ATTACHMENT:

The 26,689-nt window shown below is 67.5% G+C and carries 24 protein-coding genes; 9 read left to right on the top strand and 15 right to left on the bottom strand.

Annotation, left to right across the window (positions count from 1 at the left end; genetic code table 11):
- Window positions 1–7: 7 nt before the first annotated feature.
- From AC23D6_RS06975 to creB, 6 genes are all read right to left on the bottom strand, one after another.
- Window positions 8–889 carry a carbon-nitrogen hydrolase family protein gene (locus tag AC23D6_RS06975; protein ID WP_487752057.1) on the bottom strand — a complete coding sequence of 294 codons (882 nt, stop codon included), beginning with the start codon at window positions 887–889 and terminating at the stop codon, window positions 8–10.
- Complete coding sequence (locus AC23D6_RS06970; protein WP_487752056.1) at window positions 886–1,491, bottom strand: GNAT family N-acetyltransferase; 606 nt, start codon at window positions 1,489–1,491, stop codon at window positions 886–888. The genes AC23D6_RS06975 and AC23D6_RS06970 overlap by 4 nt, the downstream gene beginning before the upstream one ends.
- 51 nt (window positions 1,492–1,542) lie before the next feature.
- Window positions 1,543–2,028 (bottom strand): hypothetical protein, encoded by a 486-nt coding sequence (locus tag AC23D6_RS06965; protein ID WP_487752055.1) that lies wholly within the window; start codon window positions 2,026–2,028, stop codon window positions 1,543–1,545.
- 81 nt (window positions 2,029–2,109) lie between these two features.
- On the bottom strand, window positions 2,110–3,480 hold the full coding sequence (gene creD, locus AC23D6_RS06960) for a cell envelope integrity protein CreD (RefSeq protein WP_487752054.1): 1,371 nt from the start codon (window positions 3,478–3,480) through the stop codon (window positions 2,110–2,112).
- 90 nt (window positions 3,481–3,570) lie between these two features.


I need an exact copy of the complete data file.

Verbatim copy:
The 26,689-nt window shown below is 67.5% G+C and carries 24 protein-coding genes; 9 read left to right on the top strand and 15 right to left on the bottom strand.

Annotation, left to right across the window (positions count from 1 at the left end; genetic code table 11):
- Window positions 1–7: 7 nt before the first annotated feature.
- From AC23D6_RS06975 to creB, 6 genes are all read right to left on the bottom strand, one after another.
- Window positions 8–889 carry a carbon-nitrogen hydrolase family protein gene (locus tag AC23D6_RS06975; protein ID WP_487752057.1) on the bottom strand — a complete coding sequence of 294 codons (882 nt, stop codon included), beginning with the start codon at window positions 887–889 and terminating at the stop codon, window positions 8–10.
- Complete coding sequence (locus AC23D6_RS06970; protein WP_487752056.1) at window positions 886–1,491, bottom strand: GNAT family N-acetyltransferase; 606 nt, start codon at window positions 1,489–1,491, stop codon at window positions 886–888. The genes AC23D6_RS06975 and AC23D6_RS06970 overlap by 4 nt, the downstream gene beginning before the upstream one ends.
- 51 nt (window positions 1,492–1,542) lie before the next feature.
- Window positions 1,543–2,028 (bottom strand): hypothetical protein, encoded by a 486-nt coding sequence (locus tag AC23D6_RS06965; protein ID WP_487752055.1) that lies wholly within the window; start codon window positions 2,026–2,028, stop codon window positions 1,543–1,545.
- 81 nt (window positions 2,029–2,109) lie between these two features.
- On the bottom strand, window positions 2,110–3,480 hold the full coding sequence (gene creD, locus AC23D6_RS06960) for a cell envelope integrity protein CreD (RefSeq protein WP_487752054.1): 1,371 nt from the start codon (window positions 3,478–3,480) through the stop codon (window positions 2,110–2,112).
- 90 nt (window positions 3,481–3,570) lie between these two features.